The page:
“Deckle” and Uneven Book Edges

09 Feb 2013

“We own a few books where the side (fore-edge) of the text block is not even. The 1st set amount of the pages are about 1/16” out farther than the 2nd set. The 3rd set is about 1/16” out farther than the 2nd set but equal to the 1st set. The 4th set is the same as the 2nd, and so on. It is as if each small binding section of pages was cut at 2 different widths. Is there a name for this type of edge, or is it an error in binding?”

 Sometimes we receive questions from not only book printers, but from individuals interested in bookbinding. If it gets “technical,” this former teacher has the privilege and pleasure of answering them. Here is one such question I received earlier this month:

“We own a few books where the side (fore-edge) of the text block is not even. The 1st set amount of the pages are about 1/16” out farther than the 2nd set. The 3rd set is about 1/16” out farther than the 2nd set but equal to the 1st set. The 4th set is the same as the 2nd, and so on. It is as if each small binding section of pages was cut at 2 different widths. Is there a name for this type of edge, or is it an error in binding?”

Let us try to understand this phenomenon.

Deckle Edges

As we are all aware, earlier papers were made by hand. In this operation, the paper pulp is flowing between the frame and the deckle of the mould. This hand casting operation created unusual, beautiful edges. When papers were made by machine, the paper manufacturers tried to imitate that feature by means of a jet of water or air. Other deckle edges can be formed on dry sheets by means of tearing, cutting with a special type of knife, sand blasting or sawing.

Deckle edge
Greeting cards and rare books often feature Deckle edges Shown here is a colored deckle edge

In earlier book manufacturing, there were no machines available for trimming the edges. As a result, the folded signatures (sections) were left untrimmed—a tradition carried on until a few decades ago. As a hand bookbinder, I have bound many French books with untrimmed signatures or deckle edges. Such untrimmed edges became popular in the late 19th century and lasted to almost the 1990s. For publishers, we had to imitate such rough deckle fore-edges on common machine made papers for many best-selling books. On folding machines and web-printing presses, we used special, dull knives to create such an effect, with the results, that virtually every single sheet varied in its dimension on the fore edge. Librarians did not appreciate that trend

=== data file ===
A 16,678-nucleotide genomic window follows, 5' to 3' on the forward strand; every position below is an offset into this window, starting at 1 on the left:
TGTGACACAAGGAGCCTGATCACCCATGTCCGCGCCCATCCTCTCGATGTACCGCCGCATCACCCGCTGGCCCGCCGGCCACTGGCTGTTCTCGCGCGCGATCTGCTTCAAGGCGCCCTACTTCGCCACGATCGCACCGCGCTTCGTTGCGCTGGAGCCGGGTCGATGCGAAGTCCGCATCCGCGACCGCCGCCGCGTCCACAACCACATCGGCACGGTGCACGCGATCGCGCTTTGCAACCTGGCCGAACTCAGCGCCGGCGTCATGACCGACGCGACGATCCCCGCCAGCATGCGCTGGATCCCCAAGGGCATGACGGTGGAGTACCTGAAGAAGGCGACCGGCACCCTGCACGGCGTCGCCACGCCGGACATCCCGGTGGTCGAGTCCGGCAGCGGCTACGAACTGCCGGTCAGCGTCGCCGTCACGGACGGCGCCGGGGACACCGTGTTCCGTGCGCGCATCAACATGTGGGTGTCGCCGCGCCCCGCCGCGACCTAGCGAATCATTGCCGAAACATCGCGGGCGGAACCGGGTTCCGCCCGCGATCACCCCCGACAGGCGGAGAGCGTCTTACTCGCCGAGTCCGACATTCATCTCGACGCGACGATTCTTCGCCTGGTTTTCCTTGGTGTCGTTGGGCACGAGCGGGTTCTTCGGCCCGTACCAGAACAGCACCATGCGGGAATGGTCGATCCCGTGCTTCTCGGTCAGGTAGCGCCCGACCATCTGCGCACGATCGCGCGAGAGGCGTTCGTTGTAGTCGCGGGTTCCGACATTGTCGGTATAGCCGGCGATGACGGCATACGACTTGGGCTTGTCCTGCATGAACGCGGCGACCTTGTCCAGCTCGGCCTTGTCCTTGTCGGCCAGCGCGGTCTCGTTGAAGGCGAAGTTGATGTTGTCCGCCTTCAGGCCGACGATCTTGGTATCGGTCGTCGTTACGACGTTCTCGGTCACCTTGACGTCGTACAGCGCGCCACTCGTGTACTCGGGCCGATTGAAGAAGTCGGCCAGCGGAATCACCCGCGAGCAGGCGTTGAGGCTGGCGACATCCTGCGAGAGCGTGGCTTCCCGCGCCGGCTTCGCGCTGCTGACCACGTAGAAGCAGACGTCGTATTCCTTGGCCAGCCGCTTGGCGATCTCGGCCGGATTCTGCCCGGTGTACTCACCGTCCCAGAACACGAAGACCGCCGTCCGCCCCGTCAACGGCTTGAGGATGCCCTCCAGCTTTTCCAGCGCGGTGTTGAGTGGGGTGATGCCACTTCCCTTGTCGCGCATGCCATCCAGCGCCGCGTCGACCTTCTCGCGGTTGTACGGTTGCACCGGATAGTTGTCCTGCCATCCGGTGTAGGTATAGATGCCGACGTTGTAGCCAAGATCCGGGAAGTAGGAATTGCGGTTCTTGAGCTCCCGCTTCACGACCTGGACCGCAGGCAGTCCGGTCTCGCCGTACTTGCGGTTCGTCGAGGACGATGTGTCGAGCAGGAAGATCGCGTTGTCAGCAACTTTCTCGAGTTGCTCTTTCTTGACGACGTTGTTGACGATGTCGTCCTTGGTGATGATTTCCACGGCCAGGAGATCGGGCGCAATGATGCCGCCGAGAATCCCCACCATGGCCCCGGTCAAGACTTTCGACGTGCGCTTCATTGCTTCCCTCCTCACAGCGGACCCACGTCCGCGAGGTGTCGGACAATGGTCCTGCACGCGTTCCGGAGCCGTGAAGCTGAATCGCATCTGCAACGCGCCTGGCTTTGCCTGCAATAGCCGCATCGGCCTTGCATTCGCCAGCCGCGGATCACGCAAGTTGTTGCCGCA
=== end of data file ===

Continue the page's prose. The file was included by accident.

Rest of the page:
as such bindings collected dust, were unsightly (to some) and difficult to turn.

Having explained you the process where we tried to create the deckle edges as an ornamental feature, now let us look
at a case where these are developed unintentionally.

Web-Printed Variables

Book and catalogue offset printing is done in sections of 16, 24, and 32 page configurations. One of the largest printing companies on this continent printed a thick Gun Catalogue. A few days
after trimming a smooth edge, the Q.C. Manager sent samples to the RIT book testing laboratory and stated that they are unable to figure out this “phenomenon.” Their client rightfully objected to that “saw-toothed” fore-edge and threatened to reject the entire 100,000+ order.

old books with untrimmed edges
Older books often feature untrimmed, rough edges

What was going-on? The answer is simple. When using heat-set web offset printing, printers use one large mill-roll of paper after the other. Each section is printed individually and then stored in a warehouse. It often takes days, and even weeks to print such a large order. Most often, printers operate their expensive web presses around the clock, which mean each crew may have a different idea of how to dry the ink, especially large, solid areas. The crews may use different heat settings. Such fluctuations in the paper and in the printing processes will have some consequences. After trimming, the paper is picking up moisture and then wants to grow back into its final “resting” position. Different heat settings, storage conditions and moisture content in each individual section then results in uneven growths. This description is an experience from an actual consulting assignment where, as is most often the case, the binder gets blamed!

Older books often feature untrimmed, rough edges. One large German law-book printing and hardcover binding company I visited solved this problem with trimming the book blocks twice. First they trimmed open the folds. Then they let the book blocks rest for 72 hours, giving the paper a chance to adjust to its environment. A three-knife trimmer in front of their hardcover binding line then did the final trims. Those were the smoothest book edges I have ever had the pleasure to observe.

Communications in regards to Trimming

As we now know, a book with genuine deckle edges is one a bibliophile will always treasure. Some time ago, a library binder in the Midwest (no longer in business) received such a valuable
book from a rare book library with the instructions “Save the Deckle Edges.”

When the rebound book came back to the library, the librarian noticed that contrary to their instructions, all three sides were trimmed smoothly. When the librarian lifted the cover, she noticed an envelope. It contained the “saved” deckle edges!

 



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